Research Fellow, Human Biochemical Genetics Section,
National Human Genome Research Institute
Name: Irini Manoli
Title: Research Fellow, Human Biochemical Genetics Section, National Human Genome Research Institute
Professional Background: 2005 — present, fellow in biochemical genetics, Human Biochemical Genetics Section, National Human Genome Research Institute, NIH; 2002 — 2005, research fellow, Endocrine Section, National Center for Complementary and Alternative Medicine, NIH; 1999 — 2002, resident, pediatrics, Athens University Children's Hospital, Greece; 1997 — 1998, senior house officer, neonatology, John Radcliffe Hospital, Oxford, UK; 1996 — 1997, senior house officer, pediatrics, Basildon and Thurrock Hospital, Essex, UK.
Education: 2002 — MSc, Pediatric Endocrinology, University of Athens, Greece; 1994 — MD, University of Athens, Greece.
A paper published this month in The Pharmacogenomics Journal, [Alesci S, Manoli I, Michopoulos VJ, et al. Development of a human mitochondria-focused cDNA microarray (hMitChip) and validation in skeletal muscle cells: implications for pharmaco- and mitogenomics. Pharmacogenomics J. 2006 Mar 14; (e-pub ahead of print)], describes how researchers at the National Institutes of Health, the University of Athens, Greece, and George Washington University developed a human mitochondria-focused cDNA microarray, or hMitChip, to study the contribution of mitochondrial genomics to human physiology.
Specifically, a 501-gene array was designed using mitochondria-related nuclear genes, and was validated by detecting gene expression changes in the mitochondrial nuclear transcriptome in human skeletal cells, after being treated with dexamethasone, a synthetic glucocorticoid that is often used to treat patients with mitochondrial disorders. Because such a tool may have applicability in research done in common disease areas such as obesity, diabetes, and cancer, BioArray News spoke with paper co-author Irini Manoli this week to discuss hMitChip's utility as a discovery tool.
You have an extensive background in both neonatology and pediatrics. Are there any diseases or conditions especially relevant in pediatrics that inspired you to undertake this work?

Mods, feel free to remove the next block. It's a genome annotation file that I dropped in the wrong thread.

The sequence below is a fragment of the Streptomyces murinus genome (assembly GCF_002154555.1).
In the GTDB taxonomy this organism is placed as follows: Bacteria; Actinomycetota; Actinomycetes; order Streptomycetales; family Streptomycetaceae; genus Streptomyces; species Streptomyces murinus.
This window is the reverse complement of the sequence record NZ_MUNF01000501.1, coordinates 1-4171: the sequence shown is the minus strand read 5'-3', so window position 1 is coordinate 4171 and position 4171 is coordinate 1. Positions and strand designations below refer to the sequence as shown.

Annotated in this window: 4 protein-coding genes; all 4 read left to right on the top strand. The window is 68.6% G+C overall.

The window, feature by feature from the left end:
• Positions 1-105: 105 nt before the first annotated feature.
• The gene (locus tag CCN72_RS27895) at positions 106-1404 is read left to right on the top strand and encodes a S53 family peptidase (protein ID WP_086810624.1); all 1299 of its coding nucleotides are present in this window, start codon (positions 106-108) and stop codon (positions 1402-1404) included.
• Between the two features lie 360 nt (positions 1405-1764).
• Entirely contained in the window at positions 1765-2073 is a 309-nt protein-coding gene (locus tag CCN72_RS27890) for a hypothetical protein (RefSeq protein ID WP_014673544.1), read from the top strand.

I have been trained in pediatrics in both Greece and England, and I have a special interest in patients with metabolic disorders, particularly mitochondrial diseases in children. These disorders are quite rare, with an incidence of 10-15 in 100,000. They are severe and often lethal and they present as encephalomyopathies, but can also affect any other tissue in the body at any age, and have a particular mode of inheritance. Another characteristic is that they have a huge phenotypic variability, so the same mutation can cause different phenotypes and vice versa. Mitochondrial diseases are fascinating and very complex and we don't understand very much about them. So any tool that can help us understand the variant phenotypes and the underlying pathophysiology of these rare genetic diseases would be helpful.
I should also mention that mitochondrial dysfunction is increasingly recognized in more common conditions like obesity, diabetes, and neurodegenerative disorders, like Alzheimer's and Parkinson's disease, and cancer. So there is a very wide spectrum of diseases. in pediatrics, and more generally, that could be studied further with our chip.
When did you start working with this particular technology?
Three years ago when I came to NIH. It was developed before I came here by [co-authors and fellow NIH researchers] Salvatore Alesci and George Chrousos and [George Washington University researcher and co-author] Yan Su. Dr. Su printed the chips for us at Georgetown University at the time.
I worked at the National Center for Complementary and Alternative Medicine (NCCAM), where we were interested in using this technology to study for example the effects of dietary supplements that are advertised as anti-aging or energy boosting agents, effects that have obviously high relevance to mitochondrial function.
What was your role in the work that was done with this team?
I did the work with the dexamethasone-treatment of human skeletal myocyte cultures and I performed all the microarray experiments basically, although I wasn't involved in the design and the development of this version of the chip. This first pilot in vitro application helped us discover things that we wanted to improve, and we designed the next generation of the chip based on that, as is mentioned in the paper.
Which tools did you use to scan the chips and for the data analysis?
We used the ScanArray from PerkinElmer to scan the chips. We developed our own software (Excel Macro and File Maker Pro based) to evaluate individual hybridizations, make sure duplicate spots on the chip have good correlation, as well as a database to upload the data from all our experiments . Both were developed by Yan Su, who also did the statistical analysis.